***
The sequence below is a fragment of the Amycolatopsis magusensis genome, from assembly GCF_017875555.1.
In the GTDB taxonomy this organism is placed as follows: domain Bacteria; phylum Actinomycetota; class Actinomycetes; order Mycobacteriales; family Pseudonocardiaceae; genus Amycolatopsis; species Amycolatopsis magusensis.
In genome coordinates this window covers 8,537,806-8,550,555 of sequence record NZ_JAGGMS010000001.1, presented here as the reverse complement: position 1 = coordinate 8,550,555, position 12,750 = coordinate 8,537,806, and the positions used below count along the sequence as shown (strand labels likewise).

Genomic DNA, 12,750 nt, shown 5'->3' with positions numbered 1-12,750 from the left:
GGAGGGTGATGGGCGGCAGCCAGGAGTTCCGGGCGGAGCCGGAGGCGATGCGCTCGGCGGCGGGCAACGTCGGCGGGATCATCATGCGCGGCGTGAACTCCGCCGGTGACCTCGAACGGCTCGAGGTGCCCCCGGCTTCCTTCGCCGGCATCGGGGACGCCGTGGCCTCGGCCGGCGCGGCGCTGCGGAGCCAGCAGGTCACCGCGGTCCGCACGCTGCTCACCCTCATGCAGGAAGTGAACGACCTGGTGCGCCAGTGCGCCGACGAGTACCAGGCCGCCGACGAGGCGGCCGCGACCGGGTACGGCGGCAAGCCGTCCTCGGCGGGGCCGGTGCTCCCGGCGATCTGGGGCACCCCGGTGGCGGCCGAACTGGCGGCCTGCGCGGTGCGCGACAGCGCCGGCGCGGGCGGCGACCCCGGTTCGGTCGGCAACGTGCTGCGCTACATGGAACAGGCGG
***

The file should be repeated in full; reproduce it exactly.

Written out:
The sequence below is a fragment of the Amycolatopsis magusensis genome, from assembly GCF_017875555.1.
In the GTDB taxonomy this organism is placed as follows: domain Bacteria; phylum Actinomycetota; class Actinomycetes; order Mycobacteriales; family Pseudonocardiaceae; genus Amycolatopsis; species Amycolatopsis magusensis.
In genome coordinates this window covers 8,537,806-8,550,555 of sequence record NZ_JAGGMS010000001.1, presented here as the reverse complement: position 1 = coordinate 8,550,555, position 12,750 = coordinate 8,537,806, and the positions used below count along the sequence as shown (strand labels likewise).

Genomic DNA, 12,750 nt, shown 5'->3' with positions numbered 1-12,750 from the left:
GGAGGGTGATGGGCGGCAGCCAGGAGTTCCGGGCGGAGCCGGAGGCGATGCGCTCGGCGGCGGGCAACGTCGGCGGGATCATCATGCGCGGCGTGAACTCCGCCGGTGACCTCGAACGGCTCGAGGTGCCCCCGGCTTCCTTCGCCGGCATCGGGGACGCCGTGGCCTCGGCCGGCGCGGCGCTGCGGAGCCAGCAGGTCACCGCGGTCCGCACGCTGCTCACCCTCATGCAGGAAGTGAACGACCTGGTGCGCCAGTGCGCCGACGAGTACCAGGCCGCCGACGAGGCGGCCGCGACCGGGTACGGCGGCAAGCCGTCCTCGGCGGGGCCGGTGCTCCCGGCGATCTGGGGCACCCCGGTGGCGGCCGAACTGGCGGCCTGCGCGGTGCGCGACAGCGCCGGCGCGGGCGGCGACCCCGGTTCGGTCGGCAACGTGCTGCGCTACATGGAACAGGCGG